Sunday, March 05, 2000

Nursing home gets new life


Towers designed for seniors

BY CINDY SCHROEDER
The Cincinnati Enquirer

        COVINGTON — The old St. John's Nursing Home has been vacant since 1997, after a critical state investigation effectively closed it down.

        Next month, after a $4 million face lift, the high-rise in Covington will reopen as Baptist Towers. More closely resembling a hotel or apartment complex than a nursing home, Baptist Towers will be designed for anyone age 55 or older.

        The idea is, once you move in, you won't have to move out.

        It's a growing trend throughout the nation — senior residential projects that provide widely varying levels of independent or assisted living — just in time for Baby Boomers entering their platinum years.

        Operated by the Northern Kentucky Baptist Association, the area's largest private senior care provider, the project will include 114 living units, everything from efficiencies to one-bedroom apartments, to “personal care units.”

        Don't expect an antiseptic look, said Gary Parker, executive director of Baptist Life Communities, a subsidiary of the Northern Kentucky Baptist Association.

        Baptist Towers' canopied entrance will lead to a foyer with a 21-foot-high ceiling, complete with crystal chandelier, he said. From the second-floor balcony, which is open on three sides, residents will be able to gaze down at plants, caged birds and a small waterfall.

        Outside, there will be a patio area, as well as landscaping throughout the grounds.

        “Part of what this organization is trying to do is to create a model that will allow us to deal with the growing elderly population,” Mr. Parker said.

        “We want to help (senior citizens) preserve their assets longer by providing lower, less expensive levels of care.... The last place we want them to go is the nursing home.”

        That philosophy is in line with what agencies like Senior Services of Northern Kentucky have been promoting for some time, said Millie Little, the agency's urban network team leader.

        “Our focus is on providing services and care that allow people to stay in their homes as long as possible,” Ms. Little said.

        “I would love to see more places like the Baptist Towers, that provide a range of services and allow opportunities for socialization.”

        As today's middle-aged Baby Boomers near retirement age, the demand for more creative housing options will only increase, aging experts say.

        In Kentucky, U.S. Census figures project a steady increase for residents 65 and older through 2015. In 1995, the Commonwealth had 487,000 senior citizens, according to census figures. Kentucky's senior population is expected to reach 538,000 in 2005 and 686,000 in 2015.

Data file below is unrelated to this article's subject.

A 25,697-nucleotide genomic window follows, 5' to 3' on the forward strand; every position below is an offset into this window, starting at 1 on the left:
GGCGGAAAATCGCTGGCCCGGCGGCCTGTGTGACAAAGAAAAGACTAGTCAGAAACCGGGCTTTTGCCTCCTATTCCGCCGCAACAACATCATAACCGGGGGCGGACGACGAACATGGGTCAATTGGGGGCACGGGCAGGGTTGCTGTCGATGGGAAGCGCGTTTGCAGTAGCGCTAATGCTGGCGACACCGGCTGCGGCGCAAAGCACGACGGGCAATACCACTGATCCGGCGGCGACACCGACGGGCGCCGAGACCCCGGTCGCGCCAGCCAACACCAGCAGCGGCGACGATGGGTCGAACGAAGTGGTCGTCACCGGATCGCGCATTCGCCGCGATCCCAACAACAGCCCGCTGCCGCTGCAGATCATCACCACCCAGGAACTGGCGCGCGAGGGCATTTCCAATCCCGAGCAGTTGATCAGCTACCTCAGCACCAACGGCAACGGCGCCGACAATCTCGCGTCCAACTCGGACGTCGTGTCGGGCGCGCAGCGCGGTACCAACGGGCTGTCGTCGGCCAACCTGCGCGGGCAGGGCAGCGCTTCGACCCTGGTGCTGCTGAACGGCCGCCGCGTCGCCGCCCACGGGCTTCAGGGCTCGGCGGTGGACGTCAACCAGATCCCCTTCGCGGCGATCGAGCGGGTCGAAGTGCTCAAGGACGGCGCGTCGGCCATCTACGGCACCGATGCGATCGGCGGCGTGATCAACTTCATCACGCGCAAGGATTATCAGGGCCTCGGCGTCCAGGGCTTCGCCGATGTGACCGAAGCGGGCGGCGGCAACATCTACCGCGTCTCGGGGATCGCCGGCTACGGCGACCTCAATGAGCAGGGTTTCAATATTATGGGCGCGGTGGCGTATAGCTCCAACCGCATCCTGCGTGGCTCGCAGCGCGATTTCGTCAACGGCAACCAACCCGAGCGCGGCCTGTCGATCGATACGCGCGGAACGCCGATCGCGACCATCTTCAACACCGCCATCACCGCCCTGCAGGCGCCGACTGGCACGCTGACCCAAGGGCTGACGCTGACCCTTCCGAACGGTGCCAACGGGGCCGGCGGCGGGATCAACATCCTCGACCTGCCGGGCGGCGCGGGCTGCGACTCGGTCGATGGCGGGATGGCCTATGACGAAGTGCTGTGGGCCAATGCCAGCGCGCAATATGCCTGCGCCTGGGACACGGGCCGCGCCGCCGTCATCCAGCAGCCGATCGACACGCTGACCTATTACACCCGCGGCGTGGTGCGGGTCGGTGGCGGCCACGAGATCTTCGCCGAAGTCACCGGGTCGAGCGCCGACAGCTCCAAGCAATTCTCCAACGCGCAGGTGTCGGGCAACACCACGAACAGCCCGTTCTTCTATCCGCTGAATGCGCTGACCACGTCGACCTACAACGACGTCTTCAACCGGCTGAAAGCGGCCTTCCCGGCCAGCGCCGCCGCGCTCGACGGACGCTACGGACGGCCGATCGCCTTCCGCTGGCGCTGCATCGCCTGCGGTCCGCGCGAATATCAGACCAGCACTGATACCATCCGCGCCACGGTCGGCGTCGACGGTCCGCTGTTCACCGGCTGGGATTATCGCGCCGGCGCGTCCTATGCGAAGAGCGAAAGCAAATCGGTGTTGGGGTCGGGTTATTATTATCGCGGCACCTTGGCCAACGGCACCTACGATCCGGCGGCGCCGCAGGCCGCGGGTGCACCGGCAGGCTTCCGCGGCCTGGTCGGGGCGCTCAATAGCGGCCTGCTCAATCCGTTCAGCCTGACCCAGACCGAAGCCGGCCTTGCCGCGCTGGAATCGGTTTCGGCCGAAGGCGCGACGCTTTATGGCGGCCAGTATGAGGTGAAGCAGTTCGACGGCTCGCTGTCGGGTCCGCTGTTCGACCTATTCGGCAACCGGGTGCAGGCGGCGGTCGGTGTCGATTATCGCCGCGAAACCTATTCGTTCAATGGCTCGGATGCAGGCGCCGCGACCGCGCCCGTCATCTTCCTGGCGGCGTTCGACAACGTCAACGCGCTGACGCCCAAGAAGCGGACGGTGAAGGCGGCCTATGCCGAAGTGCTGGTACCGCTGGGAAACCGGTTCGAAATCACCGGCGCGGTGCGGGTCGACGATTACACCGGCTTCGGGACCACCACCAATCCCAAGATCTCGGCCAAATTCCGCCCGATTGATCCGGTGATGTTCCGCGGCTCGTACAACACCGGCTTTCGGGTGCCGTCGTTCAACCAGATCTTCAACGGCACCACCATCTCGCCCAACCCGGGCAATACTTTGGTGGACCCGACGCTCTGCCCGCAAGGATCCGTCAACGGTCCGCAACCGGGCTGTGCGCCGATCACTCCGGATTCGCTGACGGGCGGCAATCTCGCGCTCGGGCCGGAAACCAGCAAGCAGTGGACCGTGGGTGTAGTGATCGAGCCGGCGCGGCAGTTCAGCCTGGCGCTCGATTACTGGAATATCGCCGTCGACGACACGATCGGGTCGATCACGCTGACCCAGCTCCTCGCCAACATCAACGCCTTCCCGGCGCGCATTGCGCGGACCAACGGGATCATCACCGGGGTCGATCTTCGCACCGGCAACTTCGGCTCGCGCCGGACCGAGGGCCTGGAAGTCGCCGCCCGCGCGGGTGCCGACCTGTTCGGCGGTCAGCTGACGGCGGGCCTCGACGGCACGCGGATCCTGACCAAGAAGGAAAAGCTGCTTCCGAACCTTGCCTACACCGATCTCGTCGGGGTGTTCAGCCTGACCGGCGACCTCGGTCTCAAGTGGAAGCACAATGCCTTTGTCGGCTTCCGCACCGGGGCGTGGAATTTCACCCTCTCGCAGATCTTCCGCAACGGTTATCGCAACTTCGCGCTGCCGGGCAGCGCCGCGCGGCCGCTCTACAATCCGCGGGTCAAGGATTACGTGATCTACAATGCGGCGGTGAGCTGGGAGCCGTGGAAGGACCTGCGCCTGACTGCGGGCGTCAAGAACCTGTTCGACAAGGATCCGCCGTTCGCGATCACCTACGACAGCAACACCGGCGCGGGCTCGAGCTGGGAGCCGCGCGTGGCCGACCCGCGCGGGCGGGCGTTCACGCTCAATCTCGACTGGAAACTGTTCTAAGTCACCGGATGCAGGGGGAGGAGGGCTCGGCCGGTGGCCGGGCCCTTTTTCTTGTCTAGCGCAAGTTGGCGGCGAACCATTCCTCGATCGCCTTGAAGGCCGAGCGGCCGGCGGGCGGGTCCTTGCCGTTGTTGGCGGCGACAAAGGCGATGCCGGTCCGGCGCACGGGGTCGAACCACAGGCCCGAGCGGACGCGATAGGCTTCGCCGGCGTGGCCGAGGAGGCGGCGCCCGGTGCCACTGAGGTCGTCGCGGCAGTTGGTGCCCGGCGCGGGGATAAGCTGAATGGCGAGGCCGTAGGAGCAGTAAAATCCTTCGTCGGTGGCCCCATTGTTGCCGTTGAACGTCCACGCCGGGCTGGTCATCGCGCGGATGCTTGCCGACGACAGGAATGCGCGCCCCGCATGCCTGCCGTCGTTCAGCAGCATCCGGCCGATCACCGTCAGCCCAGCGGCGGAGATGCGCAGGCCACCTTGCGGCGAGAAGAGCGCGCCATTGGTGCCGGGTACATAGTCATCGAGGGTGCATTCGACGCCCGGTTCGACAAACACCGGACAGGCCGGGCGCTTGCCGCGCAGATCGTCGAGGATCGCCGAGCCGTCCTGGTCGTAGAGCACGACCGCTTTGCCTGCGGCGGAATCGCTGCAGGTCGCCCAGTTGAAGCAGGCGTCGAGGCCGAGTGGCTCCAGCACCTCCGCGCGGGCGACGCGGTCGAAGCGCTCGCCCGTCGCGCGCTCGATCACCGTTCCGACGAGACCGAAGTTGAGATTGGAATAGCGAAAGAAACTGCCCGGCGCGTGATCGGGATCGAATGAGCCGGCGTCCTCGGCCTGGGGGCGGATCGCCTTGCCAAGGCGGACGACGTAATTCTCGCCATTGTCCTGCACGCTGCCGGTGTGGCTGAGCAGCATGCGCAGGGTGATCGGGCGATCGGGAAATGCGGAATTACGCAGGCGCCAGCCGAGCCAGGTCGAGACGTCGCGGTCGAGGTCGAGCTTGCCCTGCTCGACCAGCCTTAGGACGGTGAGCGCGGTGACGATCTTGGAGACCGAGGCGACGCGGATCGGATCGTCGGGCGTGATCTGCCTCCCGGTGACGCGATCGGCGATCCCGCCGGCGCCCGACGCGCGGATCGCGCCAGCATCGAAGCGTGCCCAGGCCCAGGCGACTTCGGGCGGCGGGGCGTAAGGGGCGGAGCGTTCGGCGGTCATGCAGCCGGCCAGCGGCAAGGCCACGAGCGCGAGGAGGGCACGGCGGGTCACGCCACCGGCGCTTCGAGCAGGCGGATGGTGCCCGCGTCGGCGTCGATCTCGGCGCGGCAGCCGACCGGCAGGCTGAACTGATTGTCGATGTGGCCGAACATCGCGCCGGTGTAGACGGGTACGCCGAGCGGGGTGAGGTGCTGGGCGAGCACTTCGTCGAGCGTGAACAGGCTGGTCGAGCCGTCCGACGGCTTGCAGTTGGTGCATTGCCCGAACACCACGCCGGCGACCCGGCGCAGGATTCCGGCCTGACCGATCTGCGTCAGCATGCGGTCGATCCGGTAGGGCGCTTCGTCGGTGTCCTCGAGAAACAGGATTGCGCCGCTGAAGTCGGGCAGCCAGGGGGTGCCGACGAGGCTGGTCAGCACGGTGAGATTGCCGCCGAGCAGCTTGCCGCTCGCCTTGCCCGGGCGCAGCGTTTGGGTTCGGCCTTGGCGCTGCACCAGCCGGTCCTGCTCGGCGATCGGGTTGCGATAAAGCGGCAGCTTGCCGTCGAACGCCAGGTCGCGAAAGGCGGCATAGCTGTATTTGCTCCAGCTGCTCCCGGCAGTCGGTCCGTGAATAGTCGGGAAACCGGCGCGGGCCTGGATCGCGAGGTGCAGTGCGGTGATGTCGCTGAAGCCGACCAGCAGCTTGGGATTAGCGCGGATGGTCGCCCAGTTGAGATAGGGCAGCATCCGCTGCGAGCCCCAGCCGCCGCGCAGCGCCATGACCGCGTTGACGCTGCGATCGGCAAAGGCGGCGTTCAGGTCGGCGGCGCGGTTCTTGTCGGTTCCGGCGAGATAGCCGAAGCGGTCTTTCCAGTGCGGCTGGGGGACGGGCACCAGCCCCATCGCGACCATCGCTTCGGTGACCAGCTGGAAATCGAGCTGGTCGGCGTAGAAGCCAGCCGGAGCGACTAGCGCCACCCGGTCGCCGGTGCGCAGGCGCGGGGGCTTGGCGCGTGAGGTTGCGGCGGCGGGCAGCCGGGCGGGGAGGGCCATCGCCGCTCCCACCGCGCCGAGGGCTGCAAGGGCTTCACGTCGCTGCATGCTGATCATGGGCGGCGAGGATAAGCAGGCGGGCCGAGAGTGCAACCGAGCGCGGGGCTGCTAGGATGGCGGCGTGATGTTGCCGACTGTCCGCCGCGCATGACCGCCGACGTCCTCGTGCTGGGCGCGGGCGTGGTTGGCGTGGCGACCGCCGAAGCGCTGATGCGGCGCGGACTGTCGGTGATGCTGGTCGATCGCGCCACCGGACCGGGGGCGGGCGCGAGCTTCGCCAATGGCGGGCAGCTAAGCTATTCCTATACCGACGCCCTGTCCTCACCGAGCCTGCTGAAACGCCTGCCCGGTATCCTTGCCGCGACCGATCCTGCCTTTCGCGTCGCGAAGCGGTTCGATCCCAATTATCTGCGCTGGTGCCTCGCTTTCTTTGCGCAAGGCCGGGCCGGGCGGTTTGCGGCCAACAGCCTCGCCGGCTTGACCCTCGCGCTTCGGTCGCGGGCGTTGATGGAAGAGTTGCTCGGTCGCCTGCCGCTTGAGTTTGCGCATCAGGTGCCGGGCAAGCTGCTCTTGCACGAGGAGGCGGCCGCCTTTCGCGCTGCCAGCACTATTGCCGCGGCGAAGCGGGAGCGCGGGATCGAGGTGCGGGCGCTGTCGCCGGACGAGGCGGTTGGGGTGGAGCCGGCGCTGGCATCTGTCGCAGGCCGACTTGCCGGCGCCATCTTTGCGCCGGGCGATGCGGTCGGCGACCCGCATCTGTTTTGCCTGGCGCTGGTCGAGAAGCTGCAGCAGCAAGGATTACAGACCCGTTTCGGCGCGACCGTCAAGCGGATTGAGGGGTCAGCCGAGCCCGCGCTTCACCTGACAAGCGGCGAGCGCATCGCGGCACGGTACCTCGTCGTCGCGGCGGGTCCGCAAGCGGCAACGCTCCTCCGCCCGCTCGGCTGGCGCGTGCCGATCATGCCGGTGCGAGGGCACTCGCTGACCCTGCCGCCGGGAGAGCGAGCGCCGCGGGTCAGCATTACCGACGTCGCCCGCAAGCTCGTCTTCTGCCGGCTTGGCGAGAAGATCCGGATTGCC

Ohio also is expected to show similar growth in seniors.

        The St. John's Nursing Home was closed after a state investigation led to it losing federal certification and state Medicaid residents.

        The newly refurbished high rise will reopen April 1 with new plumbing and electrical wiring. Windows have been added or enlarged throughout the building to offer more nat ural lighting, Mr. Parker said.

        So far, without any marketing, Baptist Towers has a waiting list of about 300 people, Mr. Parker said. Model rooms won't be ready for touring for another couple of weeks.

        Healthy demand is typical of such establishments, Ms. Little explained.

        As people age, many seniors look for living arrangements where they won't have to worry about yard work, or the upkeep of a home. Later, they will enjoy the convenience and proximity of on-site rehabilitative or personal care services, which allow them to stay healthier longer and maintain their independence.

        The efficiencies and one-bedroom apartments will be on floors four through seven. They will range from 550 square feet to 625 square feet.

        The third floor will mix assisted-living and personal-care units, while the second floor will include a community dining room, chapel, board room, and space for bingo, Jazzercise and other activities.

        On the main floor will be adult day care for families needing temporary breaks from caring for older relatives. For more information, call the Baptist association at (606) 581-1938.

        The Northern Kentucky Baptist Association serves Boone, Kenton and Campbell counties. Senior Services of Northern Kentucky assists seniors in eight counties.

       



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